IT resteth I speake a word or two of the naturall inhabitants, their natures and maners, leaving large discourse thereof until time more convenient hereafter: nowe onely so farre foorth, as that you may know, how that they in respect of troubling our inhabiting and planting, are not to be feared, but that they shall have cause both to feare and love us, that shall inhabite with them.

They are a people clothed with loose mantles made of deere skinnes, and aprons of the same round about their middles, all els naked, of such a difference of statures onely as wee in England , having no edge tooles or weapons of yron or steele to offend us withall, neither knowe they how to make any: those weapons that they have, are onely bowes made of Witch-hazle, and arrowes of reedes, flat edged truncheons also of wood about a yard long, neither have they any thing to defend themselves but targets made of barkes, and some armours made of sticks wickered together with thread.

Their townes are but small, and neere the Sea coast but fewe, some contayning but tenne or twelve houses; some 20. the greatest that we have seene hath bene but of 30. houses: if they bee walled, it is onely done with barkes of trees made fast to stakes, or els with poles onely fixed upright, and close one by another.

Their houses are made of small poles, made fast at the tops in round forme after the maner as is used in many arbories in our gardens of England , in most townes covered with barkes, and in some with artificiall mats made of long rushes, from the tops of the houses downe to the ground. The length of them is commonly double to the breadth, in some places they are but 12. and 16. yards long, and in other some we have seene of foure and twentie.

In some places of the Countrey, one onely towne belongeth to the government of a Wiroans or chiefe Lord, in other some two or three, in some sixe, eight, and more: the greatest Wiroans that yet wee had dealing with, had but eighteene townes in his government, and able to make not above seven or eight hundreth fighting men at the most. The language of every government is different from any other, and the further they are distant, the greater is the difference.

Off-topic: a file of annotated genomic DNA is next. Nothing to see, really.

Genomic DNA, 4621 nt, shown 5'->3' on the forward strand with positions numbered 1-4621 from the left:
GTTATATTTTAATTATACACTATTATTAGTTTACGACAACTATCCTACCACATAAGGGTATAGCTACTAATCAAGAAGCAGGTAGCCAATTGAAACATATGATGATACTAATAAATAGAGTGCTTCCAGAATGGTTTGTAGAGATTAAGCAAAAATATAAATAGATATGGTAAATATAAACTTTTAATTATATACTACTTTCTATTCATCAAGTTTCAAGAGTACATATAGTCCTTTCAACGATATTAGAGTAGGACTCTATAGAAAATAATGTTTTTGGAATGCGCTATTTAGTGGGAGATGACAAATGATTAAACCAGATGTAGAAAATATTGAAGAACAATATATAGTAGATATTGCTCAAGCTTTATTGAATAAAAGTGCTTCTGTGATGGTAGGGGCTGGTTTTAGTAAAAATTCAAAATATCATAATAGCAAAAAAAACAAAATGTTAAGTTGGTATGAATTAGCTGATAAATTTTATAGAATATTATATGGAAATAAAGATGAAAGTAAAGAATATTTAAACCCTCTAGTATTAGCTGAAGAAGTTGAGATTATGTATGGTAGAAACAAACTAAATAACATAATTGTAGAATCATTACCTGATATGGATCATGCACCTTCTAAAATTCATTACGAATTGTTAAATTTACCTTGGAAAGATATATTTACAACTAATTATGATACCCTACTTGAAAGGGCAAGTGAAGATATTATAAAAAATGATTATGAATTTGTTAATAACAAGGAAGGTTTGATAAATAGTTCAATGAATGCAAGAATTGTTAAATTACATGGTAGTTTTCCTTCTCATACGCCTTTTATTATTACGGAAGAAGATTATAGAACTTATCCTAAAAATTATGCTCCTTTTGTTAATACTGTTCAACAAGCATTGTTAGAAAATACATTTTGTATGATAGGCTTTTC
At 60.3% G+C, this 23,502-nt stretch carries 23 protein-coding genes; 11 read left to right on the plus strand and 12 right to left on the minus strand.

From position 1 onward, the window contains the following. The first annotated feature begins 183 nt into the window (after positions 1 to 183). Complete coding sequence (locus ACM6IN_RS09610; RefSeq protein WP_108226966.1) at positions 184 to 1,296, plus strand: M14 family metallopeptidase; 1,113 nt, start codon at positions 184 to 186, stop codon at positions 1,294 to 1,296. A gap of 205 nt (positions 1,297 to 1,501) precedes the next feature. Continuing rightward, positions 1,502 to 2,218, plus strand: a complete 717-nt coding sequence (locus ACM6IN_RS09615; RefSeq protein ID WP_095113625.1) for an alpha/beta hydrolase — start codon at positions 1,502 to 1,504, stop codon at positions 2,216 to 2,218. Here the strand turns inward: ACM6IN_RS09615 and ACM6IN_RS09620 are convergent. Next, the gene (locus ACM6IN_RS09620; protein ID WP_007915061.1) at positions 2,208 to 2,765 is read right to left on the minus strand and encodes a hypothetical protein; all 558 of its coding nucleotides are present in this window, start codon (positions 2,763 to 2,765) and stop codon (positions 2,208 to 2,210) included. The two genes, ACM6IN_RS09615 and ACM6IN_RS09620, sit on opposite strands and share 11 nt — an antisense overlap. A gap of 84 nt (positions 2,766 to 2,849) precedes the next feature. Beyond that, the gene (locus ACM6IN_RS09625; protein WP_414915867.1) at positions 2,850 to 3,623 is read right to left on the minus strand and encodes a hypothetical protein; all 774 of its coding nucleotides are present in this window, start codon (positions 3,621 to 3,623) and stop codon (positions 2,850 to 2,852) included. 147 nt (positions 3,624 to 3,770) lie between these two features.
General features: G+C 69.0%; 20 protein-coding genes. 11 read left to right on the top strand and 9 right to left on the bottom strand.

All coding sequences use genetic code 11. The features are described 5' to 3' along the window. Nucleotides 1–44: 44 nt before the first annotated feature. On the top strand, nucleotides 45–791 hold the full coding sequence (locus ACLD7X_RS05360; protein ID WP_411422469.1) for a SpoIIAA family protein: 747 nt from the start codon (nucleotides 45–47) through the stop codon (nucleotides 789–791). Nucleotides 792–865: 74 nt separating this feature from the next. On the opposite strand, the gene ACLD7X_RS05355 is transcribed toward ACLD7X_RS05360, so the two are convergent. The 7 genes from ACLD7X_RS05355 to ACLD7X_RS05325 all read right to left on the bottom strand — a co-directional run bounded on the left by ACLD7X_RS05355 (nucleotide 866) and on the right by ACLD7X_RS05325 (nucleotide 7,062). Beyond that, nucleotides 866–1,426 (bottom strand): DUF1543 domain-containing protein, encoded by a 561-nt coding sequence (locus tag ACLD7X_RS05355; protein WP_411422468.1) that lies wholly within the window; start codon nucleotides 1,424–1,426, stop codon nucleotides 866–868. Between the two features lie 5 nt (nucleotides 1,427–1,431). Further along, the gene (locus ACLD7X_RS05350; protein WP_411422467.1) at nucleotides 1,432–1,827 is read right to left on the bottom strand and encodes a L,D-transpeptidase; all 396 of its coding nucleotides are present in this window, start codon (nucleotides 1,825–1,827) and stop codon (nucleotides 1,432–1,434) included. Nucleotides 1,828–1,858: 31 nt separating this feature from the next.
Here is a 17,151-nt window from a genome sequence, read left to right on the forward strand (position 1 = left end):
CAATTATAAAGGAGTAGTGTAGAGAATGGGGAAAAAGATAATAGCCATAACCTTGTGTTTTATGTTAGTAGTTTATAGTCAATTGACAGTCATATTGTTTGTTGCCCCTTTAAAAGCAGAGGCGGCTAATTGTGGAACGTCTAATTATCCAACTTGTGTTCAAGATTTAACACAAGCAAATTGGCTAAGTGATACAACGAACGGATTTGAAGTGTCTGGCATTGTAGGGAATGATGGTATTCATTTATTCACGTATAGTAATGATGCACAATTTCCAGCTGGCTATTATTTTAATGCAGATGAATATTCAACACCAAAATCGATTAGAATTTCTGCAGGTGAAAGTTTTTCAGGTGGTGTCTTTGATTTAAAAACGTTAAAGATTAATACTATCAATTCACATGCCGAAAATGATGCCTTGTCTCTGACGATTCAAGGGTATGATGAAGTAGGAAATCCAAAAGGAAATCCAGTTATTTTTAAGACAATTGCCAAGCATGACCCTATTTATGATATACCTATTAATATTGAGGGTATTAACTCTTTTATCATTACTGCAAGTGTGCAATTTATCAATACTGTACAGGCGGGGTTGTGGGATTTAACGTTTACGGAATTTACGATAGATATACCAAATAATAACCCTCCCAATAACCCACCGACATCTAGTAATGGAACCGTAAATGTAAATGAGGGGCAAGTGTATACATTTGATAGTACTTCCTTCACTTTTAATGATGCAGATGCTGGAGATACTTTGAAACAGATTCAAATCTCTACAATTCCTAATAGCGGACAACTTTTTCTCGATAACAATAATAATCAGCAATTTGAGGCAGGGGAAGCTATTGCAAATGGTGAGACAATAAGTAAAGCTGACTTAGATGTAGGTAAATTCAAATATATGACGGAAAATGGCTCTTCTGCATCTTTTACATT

Their maner of warres amongst themselves is either by sudden surprising one an other most commonly about the dawning of the day, or moone-light, or els by ambushes, or some subtile devises. Set battels are very rare, except it fall out where there are many trees, where either part may have some hope of defence, after the delivery of every arrow, in leaping behind some or other.

If there fall out any warres betweene us and them, what their fight is likely to bee, wee having advantages against them so many maner of wayes, as by our discipline, our strange weapons and devises else, especially Ordinance great and small, it may easily bee imagined: by the experience wee have had in some places, the turning up of their heeles against us in running away was their best defence.

In respect of us they are a people poore, and for want of skill and judgement in the knowledge and use of our things, doe esteeme our trifles before things of greater value: Notwithstanding, in their proper maner (considering the want of such meanes as we have), they seeme very ingenious. For although they have no such tooles, nor any such crafts, Sciences and Artes as wee, yet in those things they doe, they shew excellencie of wit. And by how much they upon due consideration shall finde our maner of knowledges and crafts to exceede theirs in perfection, and speede for doing or execution, by so much the more is it probable that they should desire our friendship and love, and have the greater respect for pleasing and obeying us. Whereby may bee hoped, if meanes of good government be used, that they may in short time bee brought to civilitie, and the imbracing of true Religion.

Some religion they have already, which although it be farre from the trueth, yet being as it is, there is hope it may be the easier and sooner reformed.

They beleeve that there are many gods, which they call Mantoac, but of different sorts & degrees, one onely chiefe and great God, which hath bene from all eternitie. Who, as they affirme, when hee purposed to make the world, made first other gods of a principall order, to be as meanes and instruments to be used in the creation and government to follow, and after the Sunne, moone, and starres as pettie gods, and the instruments of the other order more principal. First (they say) were made waters, out of which by the gods was made all diversitie of creatures that are visible or invisible.